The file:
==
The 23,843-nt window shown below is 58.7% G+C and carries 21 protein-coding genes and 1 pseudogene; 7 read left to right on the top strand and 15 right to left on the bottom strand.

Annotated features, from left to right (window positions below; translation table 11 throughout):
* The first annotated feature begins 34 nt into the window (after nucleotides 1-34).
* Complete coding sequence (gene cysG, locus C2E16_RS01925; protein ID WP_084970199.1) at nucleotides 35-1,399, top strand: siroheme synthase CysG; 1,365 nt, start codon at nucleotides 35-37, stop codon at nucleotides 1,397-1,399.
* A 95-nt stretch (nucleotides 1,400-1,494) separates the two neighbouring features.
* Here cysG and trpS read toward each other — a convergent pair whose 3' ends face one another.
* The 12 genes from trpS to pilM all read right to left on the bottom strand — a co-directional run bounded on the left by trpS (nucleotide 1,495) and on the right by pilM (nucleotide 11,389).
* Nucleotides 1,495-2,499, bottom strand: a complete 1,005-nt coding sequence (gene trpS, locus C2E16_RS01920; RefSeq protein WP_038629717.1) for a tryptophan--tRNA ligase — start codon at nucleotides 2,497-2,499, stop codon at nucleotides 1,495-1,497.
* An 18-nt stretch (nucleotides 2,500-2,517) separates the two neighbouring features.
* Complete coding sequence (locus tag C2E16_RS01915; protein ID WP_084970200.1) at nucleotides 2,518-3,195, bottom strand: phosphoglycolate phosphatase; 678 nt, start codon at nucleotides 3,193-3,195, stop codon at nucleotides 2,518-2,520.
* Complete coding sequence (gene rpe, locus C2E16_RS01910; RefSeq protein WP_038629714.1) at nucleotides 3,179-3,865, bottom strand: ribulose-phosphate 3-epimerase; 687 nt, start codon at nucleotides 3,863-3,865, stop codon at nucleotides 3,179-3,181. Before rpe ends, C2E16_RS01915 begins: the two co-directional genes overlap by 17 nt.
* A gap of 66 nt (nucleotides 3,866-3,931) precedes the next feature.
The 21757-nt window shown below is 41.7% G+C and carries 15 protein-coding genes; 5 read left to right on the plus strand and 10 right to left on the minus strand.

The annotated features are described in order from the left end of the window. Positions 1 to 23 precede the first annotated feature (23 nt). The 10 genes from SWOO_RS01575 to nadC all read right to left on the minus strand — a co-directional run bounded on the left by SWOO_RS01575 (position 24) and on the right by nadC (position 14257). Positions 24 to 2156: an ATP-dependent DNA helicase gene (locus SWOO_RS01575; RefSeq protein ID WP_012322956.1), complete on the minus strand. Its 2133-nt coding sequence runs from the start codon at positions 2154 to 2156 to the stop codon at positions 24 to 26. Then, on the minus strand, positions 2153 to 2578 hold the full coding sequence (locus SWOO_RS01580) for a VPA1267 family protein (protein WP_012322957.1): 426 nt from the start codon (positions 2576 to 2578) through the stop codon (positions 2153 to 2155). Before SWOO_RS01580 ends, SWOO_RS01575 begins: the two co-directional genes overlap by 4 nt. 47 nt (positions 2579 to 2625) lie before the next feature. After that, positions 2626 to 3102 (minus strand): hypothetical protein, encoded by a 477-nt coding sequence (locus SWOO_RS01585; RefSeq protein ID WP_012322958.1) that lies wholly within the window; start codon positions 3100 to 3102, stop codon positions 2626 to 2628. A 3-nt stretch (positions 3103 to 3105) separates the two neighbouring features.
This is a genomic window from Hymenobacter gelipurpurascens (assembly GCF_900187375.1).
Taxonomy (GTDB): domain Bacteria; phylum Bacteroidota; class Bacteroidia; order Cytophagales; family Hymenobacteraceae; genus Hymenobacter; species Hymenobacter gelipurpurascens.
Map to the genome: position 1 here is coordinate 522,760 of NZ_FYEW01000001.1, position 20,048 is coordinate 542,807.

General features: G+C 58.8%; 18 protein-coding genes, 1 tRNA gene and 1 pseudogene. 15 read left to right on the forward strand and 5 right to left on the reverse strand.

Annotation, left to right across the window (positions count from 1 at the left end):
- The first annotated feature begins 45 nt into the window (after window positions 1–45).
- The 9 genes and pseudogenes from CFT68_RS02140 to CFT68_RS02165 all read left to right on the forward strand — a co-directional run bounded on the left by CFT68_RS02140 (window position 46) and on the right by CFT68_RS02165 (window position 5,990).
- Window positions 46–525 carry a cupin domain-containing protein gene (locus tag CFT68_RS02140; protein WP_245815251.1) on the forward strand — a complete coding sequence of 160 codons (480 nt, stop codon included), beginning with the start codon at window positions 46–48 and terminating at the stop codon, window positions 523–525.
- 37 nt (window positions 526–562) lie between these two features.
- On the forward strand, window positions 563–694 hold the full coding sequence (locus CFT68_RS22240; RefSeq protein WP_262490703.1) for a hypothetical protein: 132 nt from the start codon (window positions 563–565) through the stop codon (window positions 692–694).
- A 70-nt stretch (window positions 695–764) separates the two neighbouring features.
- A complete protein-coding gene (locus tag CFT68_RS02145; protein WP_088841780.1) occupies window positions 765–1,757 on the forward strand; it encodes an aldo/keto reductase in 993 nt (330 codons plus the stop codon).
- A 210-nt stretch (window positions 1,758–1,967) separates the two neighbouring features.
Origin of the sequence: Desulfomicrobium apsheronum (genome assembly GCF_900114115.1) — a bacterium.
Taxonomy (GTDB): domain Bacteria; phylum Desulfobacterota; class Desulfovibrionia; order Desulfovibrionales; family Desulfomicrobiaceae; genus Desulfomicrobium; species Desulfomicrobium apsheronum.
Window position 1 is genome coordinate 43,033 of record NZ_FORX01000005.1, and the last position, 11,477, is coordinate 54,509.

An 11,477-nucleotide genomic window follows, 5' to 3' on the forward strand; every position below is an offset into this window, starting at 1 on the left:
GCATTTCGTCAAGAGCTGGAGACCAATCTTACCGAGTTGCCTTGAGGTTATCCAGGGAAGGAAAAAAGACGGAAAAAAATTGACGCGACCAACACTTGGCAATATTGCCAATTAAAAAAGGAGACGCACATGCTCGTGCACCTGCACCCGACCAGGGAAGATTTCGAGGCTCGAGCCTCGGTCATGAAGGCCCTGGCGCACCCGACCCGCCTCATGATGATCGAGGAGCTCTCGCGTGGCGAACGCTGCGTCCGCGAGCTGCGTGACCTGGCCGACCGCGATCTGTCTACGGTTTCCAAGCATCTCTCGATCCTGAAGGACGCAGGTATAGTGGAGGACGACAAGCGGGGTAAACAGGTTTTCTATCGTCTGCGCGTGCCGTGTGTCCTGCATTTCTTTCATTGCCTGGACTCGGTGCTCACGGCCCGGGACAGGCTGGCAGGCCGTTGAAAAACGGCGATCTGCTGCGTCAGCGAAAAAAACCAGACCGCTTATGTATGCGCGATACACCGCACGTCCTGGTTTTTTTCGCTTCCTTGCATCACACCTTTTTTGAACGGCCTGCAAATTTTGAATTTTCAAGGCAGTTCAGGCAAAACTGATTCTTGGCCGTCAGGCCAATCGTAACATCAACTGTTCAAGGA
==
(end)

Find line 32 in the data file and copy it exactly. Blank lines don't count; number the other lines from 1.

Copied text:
GCATTTCGTCAAGAGCTGGAGACCAATCTTACCGAGTTGCCTTGAGGTTATCCAGGGAAGGAAAAAAGACGGAAAAAAATTGACGCGACCAACACTTGGCAATATTGCCAATTAAAAAAGGAGACGCACATGCTCGTGCACCTGCACCCGACCAGGGAAGATTTCGAGGCTCGAGCCTCGGTCATGAAGGCCCTGGCGCACCCGACCCGCCTCATGATGATCGAGGAGCTCTCGCGTGGCGAACGCTGCGTCCGCGAGCTGCGTGACCTGGCCGACCGCGATCTGTCTACGGTTTCCAAGCATCTCTCGATCCTGAAGGACGCAGGTATAGTGGAGGACGACAAGCGGGGTAAACAGGTTTTCTATCGTCTGCGCGTGCCGTGTGTCCTGCATTTCTTTCATTGCCTGGACTCGGTGCTCACGGCCCGGGACAGGCTGGCAGGCCGTTGAAAAACGGCGATCTGCTGCGTCAGCGAAAAAAACCAGACCGCTTATGTATGCGCGATACACCGCACGTCCTGGTTTTTTTCGCTTCCTTGCATCACACCTTTTTTGAACGGCCTGCAAATTTTGAATTTTCAAGGCAGTTCAGGCAAAACTGATTCTTGGCCGTCAGGCCAATCGTAACATCAACTGTTCAAGGA